This Is My World
Introducing The Play
The Road to Mecca is the story of Helen, an Afrikaner woman in her seventies who, since her husband Stefanus died, has been obsessed with making strange but very creative statues of owls and mermaids and Three Wise Men among other figures. The play begins with Elsa, a young woman in her twenties and fresh from a break up, who drives 800 miles to confront Helen over a troubling letter Helen sent Elsa. The Road to Mecca focuses on Helen’s decision of whether to be moved to a retirement home, the creepily named “Sunshine Home for the Aged” by Marius, an old friend from the village.
The story is based on, or as the play puts it, suggested by, the life of Helen Martins of New Bethesda born 1898. At the age of 29, Helen moved to her childhood home in order to care for her parents as they grew closer to the end. Her parents died but Helen remained and one day began decorating her house. She used ground up beer bottles and covered the walls in mirrors and glittering ground up glass. Martin even employed the help of a couple local men, Jonas Adams and Piet van der Merwe, to assist her in configuring mirrors throughout the house such that light was optimized. Eventually, Helen moved her artistic efforts to the yard, creating over 300 sculptures of animals, shapes, and human figures in all, most of which point east, toward Mecca. A sign hangs over the Martin house yard, now named the Camel Yard, that reads “ This Is My World”. Helen may have never visited Mecca but she has created a Mecca of her own and one for over 130,000 artists, tourists, and eccentrics a year.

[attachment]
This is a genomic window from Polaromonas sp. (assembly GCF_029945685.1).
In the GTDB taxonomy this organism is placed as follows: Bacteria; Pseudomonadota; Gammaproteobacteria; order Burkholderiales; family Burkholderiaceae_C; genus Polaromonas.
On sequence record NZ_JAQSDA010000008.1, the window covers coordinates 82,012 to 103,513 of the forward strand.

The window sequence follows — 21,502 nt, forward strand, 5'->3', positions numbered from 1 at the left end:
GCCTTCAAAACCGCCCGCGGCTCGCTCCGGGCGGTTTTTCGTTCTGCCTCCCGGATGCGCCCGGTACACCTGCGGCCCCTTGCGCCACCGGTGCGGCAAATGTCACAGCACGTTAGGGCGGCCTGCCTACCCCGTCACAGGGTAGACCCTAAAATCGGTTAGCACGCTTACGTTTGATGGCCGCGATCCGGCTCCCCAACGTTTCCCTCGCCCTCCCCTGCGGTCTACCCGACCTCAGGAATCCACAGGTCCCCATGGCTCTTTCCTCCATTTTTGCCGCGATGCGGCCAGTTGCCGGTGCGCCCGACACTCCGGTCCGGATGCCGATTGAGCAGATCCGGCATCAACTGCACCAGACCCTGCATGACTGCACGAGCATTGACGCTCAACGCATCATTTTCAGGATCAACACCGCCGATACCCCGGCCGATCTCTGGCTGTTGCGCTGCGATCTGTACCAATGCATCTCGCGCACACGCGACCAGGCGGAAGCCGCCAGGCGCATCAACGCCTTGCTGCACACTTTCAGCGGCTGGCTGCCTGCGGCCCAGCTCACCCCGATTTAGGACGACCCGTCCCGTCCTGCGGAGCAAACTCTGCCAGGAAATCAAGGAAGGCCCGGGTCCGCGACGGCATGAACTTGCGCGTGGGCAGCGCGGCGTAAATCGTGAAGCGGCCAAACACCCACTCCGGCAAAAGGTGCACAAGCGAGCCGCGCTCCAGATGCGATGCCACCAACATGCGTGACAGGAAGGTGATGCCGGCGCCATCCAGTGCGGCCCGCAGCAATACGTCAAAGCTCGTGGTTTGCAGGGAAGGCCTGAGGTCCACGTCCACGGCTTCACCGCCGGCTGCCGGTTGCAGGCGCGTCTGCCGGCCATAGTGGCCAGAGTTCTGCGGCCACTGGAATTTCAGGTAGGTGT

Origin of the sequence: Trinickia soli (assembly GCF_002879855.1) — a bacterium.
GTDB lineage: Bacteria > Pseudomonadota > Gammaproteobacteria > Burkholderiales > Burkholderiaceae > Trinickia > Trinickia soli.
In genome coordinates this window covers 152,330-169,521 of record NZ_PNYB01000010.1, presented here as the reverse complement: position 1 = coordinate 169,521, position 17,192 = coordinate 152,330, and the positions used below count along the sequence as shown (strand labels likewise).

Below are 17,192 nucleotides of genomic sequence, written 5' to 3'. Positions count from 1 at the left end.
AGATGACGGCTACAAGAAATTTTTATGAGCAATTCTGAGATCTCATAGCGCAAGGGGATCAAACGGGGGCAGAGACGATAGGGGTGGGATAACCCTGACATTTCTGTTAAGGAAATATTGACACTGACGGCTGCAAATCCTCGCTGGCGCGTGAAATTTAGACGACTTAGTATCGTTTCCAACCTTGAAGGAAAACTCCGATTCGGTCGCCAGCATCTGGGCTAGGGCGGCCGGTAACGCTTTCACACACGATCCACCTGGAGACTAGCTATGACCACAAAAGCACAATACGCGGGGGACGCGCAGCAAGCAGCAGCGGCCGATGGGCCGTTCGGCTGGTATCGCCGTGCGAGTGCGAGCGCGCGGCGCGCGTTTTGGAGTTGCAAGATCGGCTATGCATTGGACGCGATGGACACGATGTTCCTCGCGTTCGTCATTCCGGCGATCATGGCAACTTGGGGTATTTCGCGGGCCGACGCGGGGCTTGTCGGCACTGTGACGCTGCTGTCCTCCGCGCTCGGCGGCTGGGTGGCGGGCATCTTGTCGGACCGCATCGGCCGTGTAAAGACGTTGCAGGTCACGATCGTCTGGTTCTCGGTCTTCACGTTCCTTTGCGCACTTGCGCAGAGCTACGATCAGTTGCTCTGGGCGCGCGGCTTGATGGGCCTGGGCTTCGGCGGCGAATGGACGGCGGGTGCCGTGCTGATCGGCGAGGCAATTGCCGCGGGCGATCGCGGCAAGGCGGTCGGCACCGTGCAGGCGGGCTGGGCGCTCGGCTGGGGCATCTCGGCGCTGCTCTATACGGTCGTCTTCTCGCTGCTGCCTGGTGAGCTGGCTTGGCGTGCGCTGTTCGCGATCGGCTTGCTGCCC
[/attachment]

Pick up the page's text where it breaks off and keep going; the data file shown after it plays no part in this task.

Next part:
Unfortunately, like her counterpart in the play, Helen Martin suffered from arthritis and fading eyesight, perhaps attributed to the volume of ground glass in her living space. The mood at the end of Road to Mecca is joyful and a release, albeit slightly ambiguous. Helen Martin’s end is neither joyful nor ambiguous, at the age of 78 she committed suicide by ingesting caustic soda otherwise known as lye.
The foreword clues the reader in to the motivation for the writer and his connection to the story. Athol Fugard was, like Helen Martin, born in the Karoo, fifteen miles away from Martin’s New Bethesda. In the foreword, Fugard relates his experience with New Bethesda and Martin. Two years before Martin’s suicide, Fugard had bought a home in her same town and he became aware of Helen through the locals although he never made a connection with her. After her death, Fugard was intrigued by the story but not yet completely sold on writing it. It was not until an actor politely remarked to Fugard that his roles for women were wonderful but that he never “had two women together” and questioned when he would. Fugard realizes, and clarifies, that he had not had “two women together on a stage as the focus of the whole event.” At around the same time, the playwright learned of Helen Martin’s one significant friendship with a much younger woman. After meeting with the woman and receiving from her, a photo of herself with Martin, Fugard looked at the photo and was “hooked”.